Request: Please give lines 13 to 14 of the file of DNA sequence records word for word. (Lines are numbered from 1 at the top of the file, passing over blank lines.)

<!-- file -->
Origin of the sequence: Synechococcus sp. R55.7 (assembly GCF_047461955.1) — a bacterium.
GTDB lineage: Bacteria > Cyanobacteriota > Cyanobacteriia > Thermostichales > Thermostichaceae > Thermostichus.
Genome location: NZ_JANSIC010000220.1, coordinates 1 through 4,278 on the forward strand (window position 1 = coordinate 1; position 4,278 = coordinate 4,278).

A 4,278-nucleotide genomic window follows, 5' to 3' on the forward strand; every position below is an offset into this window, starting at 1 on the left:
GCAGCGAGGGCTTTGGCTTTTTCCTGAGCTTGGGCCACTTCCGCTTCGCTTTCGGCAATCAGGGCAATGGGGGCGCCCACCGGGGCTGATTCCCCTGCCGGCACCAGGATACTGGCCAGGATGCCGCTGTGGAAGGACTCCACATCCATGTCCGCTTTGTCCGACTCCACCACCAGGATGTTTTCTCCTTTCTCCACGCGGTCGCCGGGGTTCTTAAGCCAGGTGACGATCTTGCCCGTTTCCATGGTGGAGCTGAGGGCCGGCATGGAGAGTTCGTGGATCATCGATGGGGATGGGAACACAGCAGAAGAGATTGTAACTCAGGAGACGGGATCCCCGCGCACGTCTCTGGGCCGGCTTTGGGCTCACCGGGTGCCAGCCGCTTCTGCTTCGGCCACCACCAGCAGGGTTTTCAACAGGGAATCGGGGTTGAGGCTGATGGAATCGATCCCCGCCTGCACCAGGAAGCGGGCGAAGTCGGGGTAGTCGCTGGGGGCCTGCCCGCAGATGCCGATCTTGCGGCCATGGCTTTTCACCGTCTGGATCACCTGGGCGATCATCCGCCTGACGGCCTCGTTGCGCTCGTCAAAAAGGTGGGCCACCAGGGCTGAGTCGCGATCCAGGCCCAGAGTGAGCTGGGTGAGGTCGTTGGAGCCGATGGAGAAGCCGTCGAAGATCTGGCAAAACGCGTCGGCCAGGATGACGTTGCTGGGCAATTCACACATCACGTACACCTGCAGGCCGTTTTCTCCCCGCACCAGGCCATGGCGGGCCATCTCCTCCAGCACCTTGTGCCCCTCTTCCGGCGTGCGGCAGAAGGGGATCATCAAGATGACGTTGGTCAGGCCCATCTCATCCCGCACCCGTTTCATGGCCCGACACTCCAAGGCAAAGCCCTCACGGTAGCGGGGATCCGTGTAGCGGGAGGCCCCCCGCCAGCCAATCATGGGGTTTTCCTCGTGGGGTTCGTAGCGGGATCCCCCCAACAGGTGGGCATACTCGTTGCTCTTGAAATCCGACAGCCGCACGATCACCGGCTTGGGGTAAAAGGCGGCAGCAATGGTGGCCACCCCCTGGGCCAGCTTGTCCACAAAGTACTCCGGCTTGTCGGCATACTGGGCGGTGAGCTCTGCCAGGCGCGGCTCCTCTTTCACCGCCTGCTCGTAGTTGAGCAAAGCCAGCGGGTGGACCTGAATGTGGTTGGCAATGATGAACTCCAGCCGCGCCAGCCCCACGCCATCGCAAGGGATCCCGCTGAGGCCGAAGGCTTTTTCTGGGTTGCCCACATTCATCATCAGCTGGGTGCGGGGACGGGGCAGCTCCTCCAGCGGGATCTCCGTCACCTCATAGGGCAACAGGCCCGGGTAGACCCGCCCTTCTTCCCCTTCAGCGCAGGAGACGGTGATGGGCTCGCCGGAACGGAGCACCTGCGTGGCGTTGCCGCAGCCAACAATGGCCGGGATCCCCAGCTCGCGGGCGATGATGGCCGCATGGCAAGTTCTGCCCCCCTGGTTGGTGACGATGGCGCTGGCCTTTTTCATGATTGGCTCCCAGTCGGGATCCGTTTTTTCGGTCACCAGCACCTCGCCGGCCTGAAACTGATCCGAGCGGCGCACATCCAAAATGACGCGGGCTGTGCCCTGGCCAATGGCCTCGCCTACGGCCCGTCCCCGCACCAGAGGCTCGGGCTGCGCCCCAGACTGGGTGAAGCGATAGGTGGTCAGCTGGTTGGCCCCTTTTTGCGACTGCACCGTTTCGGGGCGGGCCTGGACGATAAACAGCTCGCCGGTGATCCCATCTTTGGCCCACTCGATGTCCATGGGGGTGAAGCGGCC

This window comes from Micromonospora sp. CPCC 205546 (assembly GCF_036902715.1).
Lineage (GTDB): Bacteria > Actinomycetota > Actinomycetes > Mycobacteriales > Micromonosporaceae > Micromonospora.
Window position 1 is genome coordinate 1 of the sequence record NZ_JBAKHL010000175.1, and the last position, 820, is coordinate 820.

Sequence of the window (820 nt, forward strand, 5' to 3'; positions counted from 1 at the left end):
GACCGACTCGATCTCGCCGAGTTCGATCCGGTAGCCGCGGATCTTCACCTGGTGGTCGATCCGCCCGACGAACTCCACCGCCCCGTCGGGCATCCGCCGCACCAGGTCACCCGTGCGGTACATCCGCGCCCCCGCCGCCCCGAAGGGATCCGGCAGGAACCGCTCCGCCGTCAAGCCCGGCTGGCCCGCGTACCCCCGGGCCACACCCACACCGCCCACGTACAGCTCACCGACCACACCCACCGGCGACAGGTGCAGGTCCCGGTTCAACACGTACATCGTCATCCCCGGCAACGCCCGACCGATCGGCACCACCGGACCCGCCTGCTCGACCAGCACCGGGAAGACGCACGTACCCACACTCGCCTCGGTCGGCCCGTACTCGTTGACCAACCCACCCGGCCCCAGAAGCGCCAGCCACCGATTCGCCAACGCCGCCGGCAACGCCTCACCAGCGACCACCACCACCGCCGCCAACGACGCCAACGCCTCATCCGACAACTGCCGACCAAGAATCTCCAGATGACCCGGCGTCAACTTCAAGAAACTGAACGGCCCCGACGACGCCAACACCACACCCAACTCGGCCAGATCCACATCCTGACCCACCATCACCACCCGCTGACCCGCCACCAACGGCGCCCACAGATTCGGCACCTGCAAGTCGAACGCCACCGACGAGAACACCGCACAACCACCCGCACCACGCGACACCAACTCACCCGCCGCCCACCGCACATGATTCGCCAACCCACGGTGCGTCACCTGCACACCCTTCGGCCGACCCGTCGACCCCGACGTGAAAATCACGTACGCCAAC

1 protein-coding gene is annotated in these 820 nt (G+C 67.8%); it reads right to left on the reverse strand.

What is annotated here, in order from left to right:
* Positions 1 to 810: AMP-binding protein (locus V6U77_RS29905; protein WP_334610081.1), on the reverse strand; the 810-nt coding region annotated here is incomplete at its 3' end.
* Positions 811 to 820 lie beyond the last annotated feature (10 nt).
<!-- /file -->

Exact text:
* Positions 1 to 810: AMP-binding protein (locus V6U77_RS29905; protein WP_334610081.1), on the reverse strand; the 810-nt coding region annotated here is incomplete at its 3' end.
* Positions 811 to 820 lie beyond the last annotated feature (10 nt).